Opinions expressed here are my own and do not represent the views of the congregation I joyfully serve. But my congregation loves me!

Thursday, October 01, 2009

Shoulder Length and Longer






A couple of my peeps pointed out that my picture is in this month's Presbyterians Today. It is in an article by Jody Harrington.





She writes about various bloggers and their opinions about the decline in membership in our denomination.


Here is her article.

Here is the article of mine to which she linked.

In the print edition, they included a picture of me. My peeps didn't recognize me at first.

This was BH (Before Hair).


This picture was taken a while ago when I was pastor at First Presbyterian in Billings, Montana. It was originally published in the Billings Gazette in response to the then upcoming invasion of Iraq.


A number of us ministers signed a statement against the invasion. My then presbytery, Yellowstone, even approved a similar resolution:

As members of the Presbytery of Yellowstone, we believe our faith dictates that we voice strong opposition to a pre-emptive strike by the United States against Iraq.

While many of us hold that a state is justified in using force in certain situations, we believe that a military strike by the United States against Iraq at this time is not morally justified.

While we deplore the past actions of Saddam Hussein, he poses no clear and immediate threat to the United States or the nations of the world. A unilateral, pre-emptive strike by the United States would be viewed by the vast majority of the world's population as an act of aggression on behalf of U.S self-interests, even if self-interest is not our motivation. If the United States sets this example, other nations might claim justification for attacking their weaker neighbors.

Peaceful alternatives have not been exhausted, but must be pursued through the United Nations. Iraq has been and can continue to be contained by a cooperative effort led by the United Nations. If Saddam is a threat, he is a threat to the world, not to the United States alone.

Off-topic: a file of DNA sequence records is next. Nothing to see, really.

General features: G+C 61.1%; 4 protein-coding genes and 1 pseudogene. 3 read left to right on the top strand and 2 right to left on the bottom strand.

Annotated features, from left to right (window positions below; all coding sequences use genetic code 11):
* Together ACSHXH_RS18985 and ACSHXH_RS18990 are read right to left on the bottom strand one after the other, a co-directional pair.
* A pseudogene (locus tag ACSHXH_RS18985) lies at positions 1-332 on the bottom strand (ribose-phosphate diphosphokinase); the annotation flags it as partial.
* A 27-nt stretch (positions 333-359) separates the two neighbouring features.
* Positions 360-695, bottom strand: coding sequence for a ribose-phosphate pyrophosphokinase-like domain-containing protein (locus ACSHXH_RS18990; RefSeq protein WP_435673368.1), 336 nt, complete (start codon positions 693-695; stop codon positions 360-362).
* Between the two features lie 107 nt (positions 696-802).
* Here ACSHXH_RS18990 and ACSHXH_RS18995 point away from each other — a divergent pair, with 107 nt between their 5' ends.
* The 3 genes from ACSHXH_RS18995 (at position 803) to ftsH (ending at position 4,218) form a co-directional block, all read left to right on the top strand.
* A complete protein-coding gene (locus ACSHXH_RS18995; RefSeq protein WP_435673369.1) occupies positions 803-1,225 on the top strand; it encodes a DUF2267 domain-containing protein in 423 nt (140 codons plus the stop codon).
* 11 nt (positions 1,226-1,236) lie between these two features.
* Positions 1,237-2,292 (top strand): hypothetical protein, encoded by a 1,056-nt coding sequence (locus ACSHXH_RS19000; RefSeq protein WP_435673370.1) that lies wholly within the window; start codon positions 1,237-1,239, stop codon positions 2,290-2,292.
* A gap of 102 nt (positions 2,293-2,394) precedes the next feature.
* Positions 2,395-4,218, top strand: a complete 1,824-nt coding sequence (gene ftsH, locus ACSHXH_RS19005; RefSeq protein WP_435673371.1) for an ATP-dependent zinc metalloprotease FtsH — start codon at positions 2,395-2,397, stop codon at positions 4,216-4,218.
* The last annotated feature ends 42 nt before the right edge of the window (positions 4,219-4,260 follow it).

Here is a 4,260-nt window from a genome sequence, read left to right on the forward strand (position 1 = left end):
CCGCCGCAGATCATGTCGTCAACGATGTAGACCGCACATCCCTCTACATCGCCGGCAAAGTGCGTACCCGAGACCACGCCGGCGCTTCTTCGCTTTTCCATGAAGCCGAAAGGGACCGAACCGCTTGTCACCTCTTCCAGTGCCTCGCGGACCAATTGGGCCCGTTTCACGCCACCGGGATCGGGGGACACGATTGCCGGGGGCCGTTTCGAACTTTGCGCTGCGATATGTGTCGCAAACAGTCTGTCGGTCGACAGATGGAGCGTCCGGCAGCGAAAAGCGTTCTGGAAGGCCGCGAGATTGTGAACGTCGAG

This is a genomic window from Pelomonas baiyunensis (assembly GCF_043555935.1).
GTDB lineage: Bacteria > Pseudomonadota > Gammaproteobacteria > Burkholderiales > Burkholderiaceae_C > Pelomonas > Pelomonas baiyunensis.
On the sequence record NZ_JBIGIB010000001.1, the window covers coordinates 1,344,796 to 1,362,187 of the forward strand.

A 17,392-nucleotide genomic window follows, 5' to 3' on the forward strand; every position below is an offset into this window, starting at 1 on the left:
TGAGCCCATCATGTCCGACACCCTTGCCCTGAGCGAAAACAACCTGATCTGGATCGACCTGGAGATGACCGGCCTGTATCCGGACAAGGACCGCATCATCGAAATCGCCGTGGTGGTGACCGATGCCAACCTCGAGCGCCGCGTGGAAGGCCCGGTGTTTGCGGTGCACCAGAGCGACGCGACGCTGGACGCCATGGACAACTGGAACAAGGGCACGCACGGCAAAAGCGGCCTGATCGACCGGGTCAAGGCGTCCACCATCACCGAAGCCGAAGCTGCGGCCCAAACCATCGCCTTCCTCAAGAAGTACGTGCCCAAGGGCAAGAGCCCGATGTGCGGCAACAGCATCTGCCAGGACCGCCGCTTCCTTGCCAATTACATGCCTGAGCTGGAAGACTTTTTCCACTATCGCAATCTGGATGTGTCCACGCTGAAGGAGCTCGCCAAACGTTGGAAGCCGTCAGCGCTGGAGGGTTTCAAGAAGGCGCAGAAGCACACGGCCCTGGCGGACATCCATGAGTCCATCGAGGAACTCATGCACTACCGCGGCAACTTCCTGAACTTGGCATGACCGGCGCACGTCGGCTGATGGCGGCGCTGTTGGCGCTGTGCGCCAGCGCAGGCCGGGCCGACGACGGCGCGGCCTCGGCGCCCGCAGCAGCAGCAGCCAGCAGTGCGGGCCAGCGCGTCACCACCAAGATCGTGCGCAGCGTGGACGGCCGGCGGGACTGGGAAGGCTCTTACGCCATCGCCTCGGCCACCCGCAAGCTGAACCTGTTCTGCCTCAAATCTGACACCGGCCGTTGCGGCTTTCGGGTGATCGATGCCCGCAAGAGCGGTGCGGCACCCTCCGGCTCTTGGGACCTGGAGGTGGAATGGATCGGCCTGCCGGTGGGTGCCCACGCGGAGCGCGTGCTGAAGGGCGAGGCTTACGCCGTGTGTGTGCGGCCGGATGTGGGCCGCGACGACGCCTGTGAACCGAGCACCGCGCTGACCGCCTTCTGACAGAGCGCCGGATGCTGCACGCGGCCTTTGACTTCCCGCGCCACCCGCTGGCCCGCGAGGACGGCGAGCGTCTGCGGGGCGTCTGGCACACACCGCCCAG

An attack against Iraq would lead to the deaths of thousands of innocent people, including children. It would further destabilize the entire Middle East. We cannot afford to increase tensions between the West and the Arab world, or escalate the spiral of violence around the globe.

Peaceful alternatives to war are not flashy or terribly exciting, but war will not lead the United States nor the world to the security we seek. Peacemaking is hard work, but the way of peace is the narrow road that leads to life.

Therefore, be it resolved that the Presbytery of Yellowstone joins other governing bodies within the Presbyterian Church (USA) and our ecumenical partners in urging the President of the United States to exercise restraint and to work with the United Nations toward a peaceful resolution of this crisis.

This photo made me realize how long it has been since this insanity began. It also made me think how quaint are our concerns. We have been fighting two wars going on eight years in Afghanistan and seven in Iraq, and I finally get my picture in the denomination's magazine because of my opinions on church membership loss.

The latest issue of Newsweek puts these wars in
perspective:

Iraq has now outlasted World War II, while in March Afghanistan will edge out Vietnam as the longest American war ever.

Civil War
3 years, 11 months, 29 days
April 12, 1861–April 9, 1865

World War I
4 years, 3 months, 15 days
July 28, 1914–Nov. 11, 1918

World War II
6 years, 2 days
Sept. 1, 1939–Sept. 2, 1945

Six-Day War
6 days
June 5–10, 1967

Gulf War
1 month, 13 days
Jan. 16, 1991–Feb. 28, 1991

Iraq War
6 years, 6 months, 9 days
March 20, 2003–Sept. 28, 2009
(And counting)

American Revolution
8 years, 4 months, 16 days
April 19, 1775–Sept. 3, 1783

Vietnam War
8 years, 5 months, 21 days
Aug. 7, 1964–Jan. 27, 1973

War in Afghanistan
7 years, 11 months, 22 days
Oct. 7, 2001–Sept. 28, 2009
(And counting)




My hair will get a whole lot longer before this is done.

Post a Comment